Scientist and mesquite researcher Peter Felker, a partner in the flour importer Casa de Mesquite, says that attitudes about mesquite depend on the culture: "In Texas they're bulldozing, in Argentina they're planting." He believes that propagating the drought-resistant, nitrogen-fixing tree could help people living in arid regions of the world by improving the quality of their soil. And using straight, thornless varieties, mesquite could be developed into a lumber industry.
But he's skeptical about a Texas enterprise, mostly due to labor costs. "Without putting in plantations and having a mechanized harvest, I don't see how they're ever gonna do it."
Gyawali is taking a broader approach. Mesquite will be part of a bakery/cafe he's planning to open next year, but his reasons for focusing on mesquite go beyond the financial. "I'm trying to be more inspirational than a capitalist regarding this," he says. "Let's start with that individual who wants to do something with mesquite and has lots of it in their backyard, they can go pick a few hundred pounds in a season if they want. ... You take that and multiply it by 1,000 or 10,000, and then you have a movement. So let's think about it from that level, and the solution is right there."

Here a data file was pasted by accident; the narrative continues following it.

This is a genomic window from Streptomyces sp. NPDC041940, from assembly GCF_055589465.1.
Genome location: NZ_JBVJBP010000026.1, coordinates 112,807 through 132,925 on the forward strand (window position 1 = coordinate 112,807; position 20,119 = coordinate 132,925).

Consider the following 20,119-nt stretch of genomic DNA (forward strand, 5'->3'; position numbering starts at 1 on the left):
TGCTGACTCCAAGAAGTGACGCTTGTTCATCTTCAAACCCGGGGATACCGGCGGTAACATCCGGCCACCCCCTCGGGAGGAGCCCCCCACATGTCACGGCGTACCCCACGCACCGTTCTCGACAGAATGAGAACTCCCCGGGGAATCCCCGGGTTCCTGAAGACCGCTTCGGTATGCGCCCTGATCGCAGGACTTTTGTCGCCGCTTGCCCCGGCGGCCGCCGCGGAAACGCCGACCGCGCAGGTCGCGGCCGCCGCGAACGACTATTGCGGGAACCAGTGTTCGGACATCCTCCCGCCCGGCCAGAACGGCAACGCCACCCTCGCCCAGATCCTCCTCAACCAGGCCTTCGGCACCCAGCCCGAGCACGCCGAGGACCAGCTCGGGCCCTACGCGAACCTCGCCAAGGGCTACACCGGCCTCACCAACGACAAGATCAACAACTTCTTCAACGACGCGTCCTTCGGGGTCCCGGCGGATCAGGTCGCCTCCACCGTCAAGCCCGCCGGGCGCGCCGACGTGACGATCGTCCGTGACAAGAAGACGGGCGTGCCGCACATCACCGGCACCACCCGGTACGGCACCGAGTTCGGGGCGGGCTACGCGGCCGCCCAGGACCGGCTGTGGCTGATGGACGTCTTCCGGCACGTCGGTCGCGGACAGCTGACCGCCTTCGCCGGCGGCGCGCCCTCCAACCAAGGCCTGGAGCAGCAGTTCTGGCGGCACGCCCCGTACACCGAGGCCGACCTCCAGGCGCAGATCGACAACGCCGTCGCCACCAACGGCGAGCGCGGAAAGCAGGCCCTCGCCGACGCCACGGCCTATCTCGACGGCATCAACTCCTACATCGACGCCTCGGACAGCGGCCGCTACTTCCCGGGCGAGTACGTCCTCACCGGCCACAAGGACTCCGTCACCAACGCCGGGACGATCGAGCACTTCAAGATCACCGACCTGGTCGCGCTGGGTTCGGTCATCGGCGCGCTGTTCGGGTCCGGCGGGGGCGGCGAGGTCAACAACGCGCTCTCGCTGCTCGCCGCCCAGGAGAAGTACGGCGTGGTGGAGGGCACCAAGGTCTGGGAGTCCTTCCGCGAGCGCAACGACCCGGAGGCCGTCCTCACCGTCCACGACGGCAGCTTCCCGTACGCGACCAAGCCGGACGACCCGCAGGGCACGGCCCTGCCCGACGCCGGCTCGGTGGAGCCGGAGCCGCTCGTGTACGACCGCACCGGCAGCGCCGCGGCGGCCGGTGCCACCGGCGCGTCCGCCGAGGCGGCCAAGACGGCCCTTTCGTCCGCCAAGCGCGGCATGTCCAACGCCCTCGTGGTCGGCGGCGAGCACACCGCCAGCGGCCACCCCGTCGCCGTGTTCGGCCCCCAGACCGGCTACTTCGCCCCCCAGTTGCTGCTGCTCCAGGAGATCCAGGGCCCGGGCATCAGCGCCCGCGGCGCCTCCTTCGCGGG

Ideas about what to do with mesquite mirror the tree's complex structure, with its shrubby, gnarly bends. "The trunk splits in many ways, and that's kinda how to look at it," Gyawali says. "I want to see everyone using mesquite to make whatever the hell they want to make, you know? To really claim it as a resource. ... Like, everyone does it bootstrapping and very independently, which is one of the cores of Texas, right? You can do it yourself."
Karen Hudes has written for The New York Times, New York Magazine, Extra Crispy, Tin House and The Awl, and formerly worked as a senior editor at Zagat.